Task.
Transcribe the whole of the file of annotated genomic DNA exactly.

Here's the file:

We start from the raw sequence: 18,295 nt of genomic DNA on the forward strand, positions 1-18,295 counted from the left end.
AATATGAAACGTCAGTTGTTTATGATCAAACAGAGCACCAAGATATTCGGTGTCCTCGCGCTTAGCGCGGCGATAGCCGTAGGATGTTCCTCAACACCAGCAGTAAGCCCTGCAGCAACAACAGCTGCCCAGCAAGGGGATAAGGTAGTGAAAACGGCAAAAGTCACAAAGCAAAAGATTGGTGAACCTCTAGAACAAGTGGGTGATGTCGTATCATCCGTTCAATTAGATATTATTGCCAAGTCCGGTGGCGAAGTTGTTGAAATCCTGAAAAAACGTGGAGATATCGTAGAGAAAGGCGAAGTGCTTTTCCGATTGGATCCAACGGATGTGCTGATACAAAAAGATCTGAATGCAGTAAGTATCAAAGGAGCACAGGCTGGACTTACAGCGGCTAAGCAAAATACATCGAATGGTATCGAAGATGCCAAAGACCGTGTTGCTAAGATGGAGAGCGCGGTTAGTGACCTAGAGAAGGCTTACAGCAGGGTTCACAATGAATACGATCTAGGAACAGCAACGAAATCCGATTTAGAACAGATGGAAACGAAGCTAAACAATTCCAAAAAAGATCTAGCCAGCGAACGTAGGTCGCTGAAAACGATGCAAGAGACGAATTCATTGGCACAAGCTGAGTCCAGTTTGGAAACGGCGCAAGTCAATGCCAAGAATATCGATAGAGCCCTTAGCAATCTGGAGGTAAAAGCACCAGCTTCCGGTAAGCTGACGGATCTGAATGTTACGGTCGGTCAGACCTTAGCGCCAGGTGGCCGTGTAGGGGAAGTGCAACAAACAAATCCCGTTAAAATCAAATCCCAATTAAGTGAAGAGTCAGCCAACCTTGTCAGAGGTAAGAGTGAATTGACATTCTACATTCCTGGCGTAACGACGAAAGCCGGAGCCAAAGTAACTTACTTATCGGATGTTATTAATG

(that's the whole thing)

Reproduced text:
We start from the raw sequence: 18,295 nt of genomic DNA on the forward strand, positions 1-18,295 counted from the left end.
AATATGAAACGTCAGTTGTTTATGATCAAACAGAGCACCAAGATATTCGGTGTCCTCGCGCTTAGCGCGGCGATAGCCGTAGGATGTTCCTCAACACCAGCAGTAAGCCCTGCAGCAACAACAGCTGCCCAGCAAGGGGATAAGGTAGTGAAAACGGCAAAAGTCACAAAGCAAAAGATTGGTGAACCTCTAGAACAAGTGGGTGATGTCGTATCATCCGTTCAATTAGATATTATTGCCAAGTCCGGTGGCGAAGTTGTTGAAATCCTGAAAAAACGTGGAGATATCGTAGAGAAAGGCGAAGTGCTTTTCCGATTGGATCCAACGGATGTGCTGATACAAAAAGATCTGAATGCAGTAAGTATCAAAGGAGCACAGGCTGGACTTACAGCGGCTAAGCAAAATACATCGAATGGTATCGAAGATGCCAAAGACCGTGTTGCTAAGATGGAGAGCGCGGTTAGTGACCTAGAGAAGGCTTACAGCAGGGTTCACAATGAATACGATCTAGGAACAGCAACGAAATCCGATTTAGAACAGATGGAAACGAAGCTAAACAATTCCAAAAAAGATCTAGCCAGCGAACGTAGGTCGCTGAAAACGATGCAAGAGACGAATTCATTGGCACAAGCTGAGTCCAGTTTGGAAACGGCGCAAGTCAATGCCAAGAATATCGATAGAGCCCTTAGCAATCTGGAGGTAAAAGCACCAGCTTCCGGTAAGCTGACGGATCTGAATGTTACGGTCGGTCAGACCTTAGCGCCAGGTGGCCGTGTAGGGGAAGTGCAACAAACAAATCCCGTTAAAATCAAATCCCAATTAAGTGAAGAGTCAGCCAACCTTGTCAGAGGTAAGAGTGAATTGACATTCTACATTCCTGGCGTAACGACGAAAGCCGGAGCCAAAGTAACTTACTTATCGGATGTTATTAATG